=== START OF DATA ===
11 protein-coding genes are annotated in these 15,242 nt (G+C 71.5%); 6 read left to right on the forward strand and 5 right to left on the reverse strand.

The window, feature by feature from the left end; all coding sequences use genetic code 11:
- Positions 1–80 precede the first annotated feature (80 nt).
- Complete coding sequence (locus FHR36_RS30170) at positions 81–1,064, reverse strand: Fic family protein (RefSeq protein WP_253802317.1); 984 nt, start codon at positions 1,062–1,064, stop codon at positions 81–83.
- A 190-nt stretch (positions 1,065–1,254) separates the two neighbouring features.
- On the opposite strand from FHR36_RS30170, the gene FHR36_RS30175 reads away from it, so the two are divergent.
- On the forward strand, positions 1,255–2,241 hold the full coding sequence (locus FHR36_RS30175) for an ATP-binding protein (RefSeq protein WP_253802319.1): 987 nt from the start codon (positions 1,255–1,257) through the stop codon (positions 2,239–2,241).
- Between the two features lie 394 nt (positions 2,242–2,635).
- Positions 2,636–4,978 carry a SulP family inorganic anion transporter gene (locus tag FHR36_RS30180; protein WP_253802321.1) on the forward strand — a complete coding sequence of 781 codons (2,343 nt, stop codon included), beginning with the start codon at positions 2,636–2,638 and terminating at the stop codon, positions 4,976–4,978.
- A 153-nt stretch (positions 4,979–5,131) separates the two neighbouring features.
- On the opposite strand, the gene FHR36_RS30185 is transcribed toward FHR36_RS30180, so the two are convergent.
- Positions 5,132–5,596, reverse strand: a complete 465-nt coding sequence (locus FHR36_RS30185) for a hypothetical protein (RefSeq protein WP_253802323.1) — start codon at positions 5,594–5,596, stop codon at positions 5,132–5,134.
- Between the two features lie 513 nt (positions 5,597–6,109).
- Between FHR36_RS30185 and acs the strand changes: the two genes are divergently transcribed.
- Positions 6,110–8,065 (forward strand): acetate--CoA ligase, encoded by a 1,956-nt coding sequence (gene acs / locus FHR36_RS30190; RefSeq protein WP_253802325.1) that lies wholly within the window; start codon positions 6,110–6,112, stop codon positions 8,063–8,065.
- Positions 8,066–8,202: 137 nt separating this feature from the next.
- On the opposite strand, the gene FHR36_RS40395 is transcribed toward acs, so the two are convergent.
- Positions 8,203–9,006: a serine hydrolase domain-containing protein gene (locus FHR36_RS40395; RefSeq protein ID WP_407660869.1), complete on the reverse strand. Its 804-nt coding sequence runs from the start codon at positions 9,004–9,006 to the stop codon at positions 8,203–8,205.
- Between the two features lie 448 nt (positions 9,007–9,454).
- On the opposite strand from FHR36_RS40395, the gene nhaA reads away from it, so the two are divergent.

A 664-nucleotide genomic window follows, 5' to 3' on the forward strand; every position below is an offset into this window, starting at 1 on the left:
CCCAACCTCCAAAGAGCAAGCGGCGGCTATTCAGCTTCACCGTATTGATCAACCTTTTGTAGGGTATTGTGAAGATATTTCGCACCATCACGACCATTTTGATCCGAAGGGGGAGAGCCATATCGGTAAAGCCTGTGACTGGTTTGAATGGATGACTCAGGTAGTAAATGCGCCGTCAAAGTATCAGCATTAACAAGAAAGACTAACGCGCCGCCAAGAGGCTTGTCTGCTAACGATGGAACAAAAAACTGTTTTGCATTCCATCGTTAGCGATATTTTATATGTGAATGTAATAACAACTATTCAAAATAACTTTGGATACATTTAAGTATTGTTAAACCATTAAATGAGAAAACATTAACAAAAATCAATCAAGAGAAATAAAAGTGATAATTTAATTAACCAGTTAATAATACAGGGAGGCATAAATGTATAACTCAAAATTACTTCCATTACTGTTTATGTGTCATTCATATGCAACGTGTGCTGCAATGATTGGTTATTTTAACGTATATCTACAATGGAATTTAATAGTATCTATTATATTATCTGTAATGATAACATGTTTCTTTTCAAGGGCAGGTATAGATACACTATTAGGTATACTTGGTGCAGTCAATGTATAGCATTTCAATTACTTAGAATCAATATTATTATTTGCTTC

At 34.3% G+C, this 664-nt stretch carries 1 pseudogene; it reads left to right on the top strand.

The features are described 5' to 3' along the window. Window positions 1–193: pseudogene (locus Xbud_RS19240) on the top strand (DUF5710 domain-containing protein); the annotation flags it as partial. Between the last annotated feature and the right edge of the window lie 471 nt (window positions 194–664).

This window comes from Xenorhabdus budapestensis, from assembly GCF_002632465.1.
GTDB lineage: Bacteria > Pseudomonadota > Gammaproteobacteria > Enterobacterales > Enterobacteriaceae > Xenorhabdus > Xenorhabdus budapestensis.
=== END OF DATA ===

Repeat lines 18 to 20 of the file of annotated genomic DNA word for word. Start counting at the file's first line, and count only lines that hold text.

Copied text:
- Positions 8,203–9,006: a serine hydrolase domain-containing protein gene (locus FHR36_RS40395; RefSeq protein ID WP_407660869.1), complete on the reverse strand. Its 804-nt coding sequence runs from the start codon at positions 9,004–9,006 to the stop codon at positions 8,203–8,205.
- Between the two features lie 448 nt (positions 9,007–9,454).
- On the opposite strand from FHR36_RS40395, the gene nhaA reads away from it, so the two are divergent.